Up, Up and Away

September 2010| 1,229 views

Words Madhushala Senaratne Photographs Mahesh Prasantha

As we rounded the corner leading towards the house of the kite maker, we came across an open paddy field. My eyes darted over to the two young boys, battling with the wind to lift their kite up into the air. They failed a few times, yet, succeeded in the end, and as their kite flew up, up and away, I, along with them, craned my neck to map its route…

There is a distinct joy that flying a kite brings. Whether it is simply watching it drift freely in the air miles above you, running with it as it is gently raised over the ground or holding strongly enough to that string, you never seem too young or old to fly a kite.

Yet, ever tried making your own kite? Or, remember the times when you did make those shapes and designs and proudly watched them hover above you?

There was a tinge of excitement as we headed towards Ananda Ratnayake’s home and watched him at work. He reminded us that making a kite is quite a simple activity, however, a little practice is always needed to hone your skills and create the perfect kite. There are a few tips to keep in mind, he says. The frame needs to be sturdy, yet flexible, and the spar and the spine need to be well-balanced. For measuring, a bamboo stick can be used.

The essentials are placed on the floor. Among them are a bundle of coconut eakle (thinly split bamboo sticks can also be used), some thread, a type of homemade paste using flour and water, a pair of scis- sors and tissue papers of different colours. Ananda explains that cotton twine or glue can be used instead of thread and homemade paste. Taking hold of the bundle of sticks and cutting off the edges, Ananda promptly begins working on a bird-shaped kite as he takes us step by step through the process of making it.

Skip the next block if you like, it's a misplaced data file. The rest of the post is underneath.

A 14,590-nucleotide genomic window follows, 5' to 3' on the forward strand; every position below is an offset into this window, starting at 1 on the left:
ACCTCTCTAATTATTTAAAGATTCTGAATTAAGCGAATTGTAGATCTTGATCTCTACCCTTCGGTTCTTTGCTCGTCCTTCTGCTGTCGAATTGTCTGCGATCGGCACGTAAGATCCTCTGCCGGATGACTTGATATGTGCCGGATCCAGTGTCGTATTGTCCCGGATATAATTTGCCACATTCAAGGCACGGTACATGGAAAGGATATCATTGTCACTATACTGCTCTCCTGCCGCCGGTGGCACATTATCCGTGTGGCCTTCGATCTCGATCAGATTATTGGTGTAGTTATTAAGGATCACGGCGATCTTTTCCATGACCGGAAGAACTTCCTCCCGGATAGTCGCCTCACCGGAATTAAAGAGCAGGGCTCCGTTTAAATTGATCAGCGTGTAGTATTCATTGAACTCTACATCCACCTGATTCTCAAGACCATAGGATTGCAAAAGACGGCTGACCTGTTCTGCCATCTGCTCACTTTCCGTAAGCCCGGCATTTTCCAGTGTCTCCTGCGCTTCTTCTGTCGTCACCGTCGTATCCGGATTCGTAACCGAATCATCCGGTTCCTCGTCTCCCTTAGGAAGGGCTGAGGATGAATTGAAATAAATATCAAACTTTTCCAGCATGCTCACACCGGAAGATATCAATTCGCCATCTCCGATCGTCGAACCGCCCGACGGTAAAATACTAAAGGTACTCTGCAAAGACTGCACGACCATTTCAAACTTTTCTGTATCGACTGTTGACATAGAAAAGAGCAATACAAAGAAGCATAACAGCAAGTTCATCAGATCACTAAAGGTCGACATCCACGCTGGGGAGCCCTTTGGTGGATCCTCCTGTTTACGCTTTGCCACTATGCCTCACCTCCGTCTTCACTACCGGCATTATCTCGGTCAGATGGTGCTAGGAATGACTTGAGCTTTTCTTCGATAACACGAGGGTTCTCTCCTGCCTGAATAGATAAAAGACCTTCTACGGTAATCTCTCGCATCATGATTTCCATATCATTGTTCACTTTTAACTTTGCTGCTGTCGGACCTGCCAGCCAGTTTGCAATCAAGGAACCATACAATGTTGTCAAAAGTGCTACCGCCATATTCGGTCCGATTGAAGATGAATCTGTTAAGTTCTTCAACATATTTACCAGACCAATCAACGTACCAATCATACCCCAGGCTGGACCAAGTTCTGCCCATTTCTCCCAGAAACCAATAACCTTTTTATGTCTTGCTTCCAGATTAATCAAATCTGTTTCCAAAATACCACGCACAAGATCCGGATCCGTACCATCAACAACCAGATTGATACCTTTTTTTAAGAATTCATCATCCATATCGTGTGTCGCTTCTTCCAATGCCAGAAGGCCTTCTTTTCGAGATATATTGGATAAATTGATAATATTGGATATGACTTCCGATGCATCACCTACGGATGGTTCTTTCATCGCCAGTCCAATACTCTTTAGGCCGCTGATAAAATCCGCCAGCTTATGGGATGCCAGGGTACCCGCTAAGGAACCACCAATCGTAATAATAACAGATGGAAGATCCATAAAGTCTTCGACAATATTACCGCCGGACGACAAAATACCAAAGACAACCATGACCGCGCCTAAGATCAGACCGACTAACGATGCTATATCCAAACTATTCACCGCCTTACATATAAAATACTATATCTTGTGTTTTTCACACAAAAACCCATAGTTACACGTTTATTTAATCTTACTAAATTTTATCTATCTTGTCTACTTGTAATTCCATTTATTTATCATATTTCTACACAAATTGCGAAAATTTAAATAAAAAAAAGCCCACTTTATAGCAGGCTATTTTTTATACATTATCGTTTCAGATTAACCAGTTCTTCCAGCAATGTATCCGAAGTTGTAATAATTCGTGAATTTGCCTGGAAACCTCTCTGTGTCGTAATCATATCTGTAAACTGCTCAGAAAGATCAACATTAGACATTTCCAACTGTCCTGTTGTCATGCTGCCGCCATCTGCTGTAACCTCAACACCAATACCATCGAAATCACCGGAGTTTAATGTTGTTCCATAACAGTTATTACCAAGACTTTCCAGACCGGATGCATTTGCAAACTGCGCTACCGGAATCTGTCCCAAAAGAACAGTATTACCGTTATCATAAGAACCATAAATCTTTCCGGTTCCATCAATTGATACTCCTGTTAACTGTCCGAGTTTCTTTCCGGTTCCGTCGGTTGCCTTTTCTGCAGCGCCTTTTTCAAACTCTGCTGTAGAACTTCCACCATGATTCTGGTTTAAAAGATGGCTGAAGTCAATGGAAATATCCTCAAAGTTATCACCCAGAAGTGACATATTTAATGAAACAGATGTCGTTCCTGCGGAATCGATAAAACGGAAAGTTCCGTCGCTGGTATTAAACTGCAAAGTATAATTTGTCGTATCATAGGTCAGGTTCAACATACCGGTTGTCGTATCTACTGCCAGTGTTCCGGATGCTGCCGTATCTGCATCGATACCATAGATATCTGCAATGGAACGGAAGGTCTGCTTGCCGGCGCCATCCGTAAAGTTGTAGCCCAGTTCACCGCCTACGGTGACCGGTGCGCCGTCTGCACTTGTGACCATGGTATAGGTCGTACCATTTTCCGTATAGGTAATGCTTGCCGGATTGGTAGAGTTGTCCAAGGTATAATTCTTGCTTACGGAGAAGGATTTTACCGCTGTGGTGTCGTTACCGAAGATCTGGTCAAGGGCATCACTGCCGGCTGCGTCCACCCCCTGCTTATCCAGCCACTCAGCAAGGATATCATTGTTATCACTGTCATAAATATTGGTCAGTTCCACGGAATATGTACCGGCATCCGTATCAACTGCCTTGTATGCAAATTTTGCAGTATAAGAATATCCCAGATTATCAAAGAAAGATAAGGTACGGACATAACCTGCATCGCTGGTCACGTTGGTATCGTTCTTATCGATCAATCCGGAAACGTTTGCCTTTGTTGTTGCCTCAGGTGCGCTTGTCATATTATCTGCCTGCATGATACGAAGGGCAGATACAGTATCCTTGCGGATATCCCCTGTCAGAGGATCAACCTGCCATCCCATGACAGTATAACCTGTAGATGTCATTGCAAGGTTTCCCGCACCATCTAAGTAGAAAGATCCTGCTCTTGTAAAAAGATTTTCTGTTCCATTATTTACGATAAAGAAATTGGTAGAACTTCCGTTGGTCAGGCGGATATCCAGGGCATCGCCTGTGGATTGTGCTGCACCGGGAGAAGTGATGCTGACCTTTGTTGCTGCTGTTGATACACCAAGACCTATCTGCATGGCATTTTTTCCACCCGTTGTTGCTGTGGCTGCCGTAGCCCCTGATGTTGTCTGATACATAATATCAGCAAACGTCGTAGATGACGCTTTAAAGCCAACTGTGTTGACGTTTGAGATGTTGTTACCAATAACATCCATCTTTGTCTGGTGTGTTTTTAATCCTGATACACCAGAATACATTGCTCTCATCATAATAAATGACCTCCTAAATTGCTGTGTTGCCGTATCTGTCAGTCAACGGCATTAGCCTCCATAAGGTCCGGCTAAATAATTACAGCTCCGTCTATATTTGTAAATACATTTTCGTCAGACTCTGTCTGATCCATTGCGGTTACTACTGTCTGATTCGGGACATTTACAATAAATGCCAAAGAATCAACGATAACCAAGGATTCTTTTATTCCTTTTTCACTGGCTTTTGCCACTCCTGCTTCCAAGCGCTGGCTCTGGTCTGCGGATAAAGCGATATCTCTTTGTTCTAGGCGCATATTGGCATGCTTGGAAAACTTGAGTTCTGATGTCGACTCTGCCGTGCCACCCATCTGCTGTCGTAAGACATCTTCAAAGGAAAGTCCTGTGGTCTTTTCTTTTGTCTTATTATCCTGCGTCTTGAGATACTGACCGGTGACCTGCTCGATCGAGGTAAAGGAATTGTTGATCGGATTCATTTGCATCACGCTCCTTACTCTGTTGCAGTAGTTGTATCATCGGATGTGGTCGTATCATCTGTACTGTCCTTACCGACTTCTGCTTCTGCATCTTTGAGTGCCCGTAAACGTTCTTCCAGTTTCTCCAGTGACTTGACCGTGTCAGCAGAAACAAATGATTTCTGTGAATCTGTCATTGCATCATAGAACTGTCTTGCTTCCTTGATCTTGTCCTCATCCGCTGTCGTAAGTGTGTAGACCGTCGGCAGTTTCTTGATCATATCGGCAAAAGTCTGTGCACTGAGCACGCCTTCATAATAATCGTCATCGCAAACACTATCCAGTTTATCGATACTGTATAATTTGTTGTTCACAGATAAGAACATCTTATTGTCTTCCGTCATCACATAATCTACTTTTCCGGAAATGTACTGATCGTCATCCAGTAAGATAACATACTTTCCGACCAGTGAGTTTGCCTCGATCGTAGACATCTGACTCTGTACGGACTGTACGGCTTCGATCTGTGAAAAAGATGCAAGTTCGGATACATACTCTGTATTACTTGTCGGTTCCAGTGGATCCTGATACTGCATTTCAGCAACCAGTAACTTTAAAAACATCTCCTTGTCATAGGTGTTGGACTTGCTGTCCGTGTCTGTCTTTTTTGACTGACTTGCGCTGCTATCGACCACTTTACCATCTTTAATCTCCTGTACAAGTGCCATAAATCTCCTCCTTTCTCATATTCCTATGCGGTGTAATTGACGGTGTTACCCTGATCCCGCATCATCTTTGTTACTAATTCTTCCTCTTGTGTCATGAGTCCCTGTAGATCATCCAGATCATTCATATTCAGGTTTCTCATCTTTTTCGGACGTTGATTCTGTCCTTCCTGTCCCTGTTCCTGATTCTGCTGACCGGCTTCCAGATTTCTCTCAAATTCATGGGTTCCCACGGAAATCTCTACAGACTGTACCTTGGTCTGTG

1.The spar: The support stick that is placed sideways across the spine of the frame, in this, two thin bamboo sticks are joined with thread or twine. The two sides need to be of equal length, in order to maintain balance and this can be ensured by peeling off the skin of the stick, using a scissor, to the required level.

2.The spine: In making the spine of the frame, two longer sticks of bamboo are cut. Thread is rolled around them to connect the two sticks

3.The frame: The support sticks are placed horizontally across the spine and tied with a thread to make the frame.

4.To complete the frame, the ends of the sticks are connected with a piece of twine. The spar is kept slightly curved to obtain the desired shape.

The parallel sides need to be equal in length or distance, thus maintaining balance.

5.Cover: The cover is usually done with the use of tissue paper. Lay out the tissue paper and place the frame of the kite on top of it. Trace the outline, cutting-off excess paper while leaving ample room for the edges to be folded over the kite.

Once the outline is made, care- fully fold the edges over the strings of the frame and glue it to the inner side of the paper.

Turn over the frame and create your own design. Add a tail by attaching pieces of paper to the ends of the frame.

6.Ready to fly: With the frame and cover done, we are left only to add the bridle – the strings which are usually attached to the spine or the spars to help maintain control of the kite when in the air. The completed kite is now ready to be flown.

Why wait? Head out to an open area, free of trees and power lines. Be alert to any sudden changes in the wind and keep an eye on your kite, as you gently toss it into the air.